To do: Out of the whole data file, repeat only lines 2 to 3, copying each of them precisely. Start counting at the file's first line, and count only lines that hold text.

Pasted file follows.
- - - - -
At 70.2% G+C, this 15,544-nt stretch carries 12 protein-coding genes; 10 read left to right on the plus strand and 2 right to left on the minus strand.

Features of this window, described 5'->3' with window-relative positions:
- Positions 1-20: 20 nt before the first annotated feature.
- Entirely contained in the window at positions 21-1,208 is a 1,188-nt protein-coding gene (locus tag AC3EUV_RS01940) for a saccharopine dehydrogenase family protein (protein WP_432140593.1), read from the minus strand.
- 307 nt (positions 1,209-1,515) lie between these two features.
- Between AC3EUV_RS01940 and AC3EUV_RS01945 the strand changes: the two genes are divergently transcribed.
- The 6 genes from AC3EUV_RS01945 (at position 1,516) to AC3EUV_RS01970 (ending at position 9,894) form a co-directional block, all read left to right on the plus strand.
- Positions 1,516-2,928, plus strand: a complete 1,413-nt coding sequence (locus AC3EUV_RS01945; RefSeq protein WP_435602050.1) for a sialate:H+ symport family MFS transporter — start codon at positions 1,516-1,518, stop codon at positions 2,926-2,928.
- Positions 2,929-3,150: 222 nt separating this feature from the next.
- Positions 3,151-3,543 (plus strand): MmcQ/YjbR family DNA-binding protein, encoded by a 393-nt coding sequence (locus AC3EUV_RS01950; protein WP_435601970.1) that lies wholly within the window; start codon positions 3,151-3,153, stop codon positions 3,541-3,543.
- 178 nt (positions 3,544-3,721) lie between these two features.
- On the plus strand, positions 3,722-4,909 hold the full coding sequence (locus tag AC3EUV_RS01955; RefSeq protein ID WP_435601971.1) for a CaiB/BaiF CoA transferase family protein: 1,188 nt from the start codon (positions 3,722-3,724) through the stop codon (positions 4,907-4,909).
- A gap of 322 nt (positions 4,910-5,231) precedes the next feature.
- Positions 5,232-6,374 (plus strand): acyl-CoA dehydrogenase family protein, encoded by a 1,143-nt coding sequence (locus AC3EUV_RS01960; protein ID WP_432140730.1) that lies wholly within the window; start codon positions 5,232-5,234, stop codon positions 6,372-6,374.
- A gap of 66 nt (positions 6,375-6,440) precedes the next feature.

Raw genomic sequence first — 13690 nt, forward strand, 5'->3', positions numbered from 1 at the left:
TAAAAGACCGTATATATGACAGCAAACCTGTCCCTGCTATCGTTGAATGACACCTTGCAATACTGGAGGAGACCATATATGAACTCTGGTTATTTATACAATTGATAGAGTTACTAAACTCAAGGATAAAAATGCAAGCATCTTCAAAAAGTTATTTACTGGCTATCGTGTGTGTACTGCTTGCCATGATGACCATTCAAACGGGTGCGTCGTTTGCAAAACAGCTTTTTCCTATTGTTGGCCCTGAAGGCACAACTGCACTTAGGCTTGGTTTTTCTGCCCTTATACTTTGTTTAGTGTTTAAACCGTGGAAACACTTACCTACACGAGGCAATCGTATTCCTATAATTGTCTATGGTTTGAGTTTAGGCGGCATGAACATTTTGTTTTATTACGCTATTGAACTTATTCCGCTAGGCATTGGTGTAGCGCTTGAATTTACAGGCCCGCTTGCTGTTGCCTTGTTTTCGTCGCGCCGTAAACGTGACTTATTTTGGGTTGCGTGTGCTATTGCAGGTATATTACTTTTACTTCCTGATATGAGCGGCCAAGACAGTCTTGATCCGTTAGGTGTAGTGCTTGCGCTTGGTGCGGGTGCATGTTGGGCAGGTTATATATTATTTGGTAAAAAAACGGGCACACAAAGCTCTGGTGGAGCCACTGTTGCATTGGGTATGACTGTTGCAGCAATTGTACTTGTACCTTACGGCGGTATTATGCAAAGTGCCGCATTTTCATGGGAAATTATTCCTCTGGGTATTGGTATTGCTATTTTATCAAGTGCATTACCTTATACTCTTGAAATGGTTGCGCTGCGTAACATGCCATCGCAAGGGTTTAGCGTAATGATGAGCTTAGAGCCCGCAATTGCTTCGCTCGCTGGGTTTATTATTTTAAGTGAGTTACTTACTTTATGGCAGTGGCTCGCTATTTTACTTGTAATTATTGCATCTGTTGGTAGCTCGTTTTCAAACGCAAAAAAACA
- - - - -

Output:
Features of this window, described 5'->3' with window-relative positions:
- Positions 1-20: 20 nt before the first annotated feature.